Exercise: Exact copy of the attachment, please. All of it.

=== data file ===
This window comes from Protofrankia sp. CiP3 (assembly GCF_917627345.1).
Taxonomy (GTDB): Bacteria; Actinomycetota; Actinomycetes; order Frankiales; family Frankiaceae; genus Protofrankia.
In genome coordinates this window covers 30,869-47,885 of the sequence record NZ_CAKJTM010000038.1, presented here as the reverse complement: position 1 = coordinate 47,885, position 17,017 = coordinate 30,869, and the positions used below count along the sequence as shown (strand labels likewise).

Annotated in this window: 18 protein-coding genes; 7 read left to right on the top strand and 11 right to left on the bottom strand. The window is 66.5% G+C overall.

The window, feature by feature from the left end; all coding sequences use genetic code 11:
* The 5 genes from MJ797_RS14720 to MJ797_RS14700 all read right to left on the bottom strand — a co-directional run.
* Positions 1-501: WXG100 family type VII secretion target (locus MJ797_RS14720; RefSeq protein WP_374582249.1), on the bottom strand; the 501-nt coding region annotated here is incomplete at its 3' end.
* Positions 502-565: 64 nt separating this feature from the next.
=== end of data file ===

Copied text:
This window comes from Protofrankia sp. CiP3 (assembly GCF_917627345.1).
Taxonomy (GTDB): Bacteria; Actinomycetota; Actinomycetes; order Frankiales; family Frankiaceae; genus Protofrankia.
In genome coordinates this window covers 30,869-47,885 of the sequence record NZ_CAKJTM010000038.1, presented here as the reverse complement: position 1 = coordinate 47,885, position 17,017 = coordinate 30,869, and the positions used below count along the sequence as shown (strand labels likewise).

Annotated in this window: 18 protein-coding genes; 7 read left to right on the top strand and 11 right to left on the bottom strand. The window is 66.5% G+C overall.

The window, feature by feature from the left end; all coding sequences use genetic code 11:
* The 5 genes from MJ797_RS14720 to MJ797_RS14700 all read right to left on the bottom strand — a co-directional run.
* Positions 1-501: WXG100 family type VII secretion target (locus MJ797_RS14720; RefSeq protein WP_374582249.1), on the bottom strand; the 501-nt coding region annotated here is incomplete at its 3' end.
* Positions 502-565: 64 nt separating this feature from the next.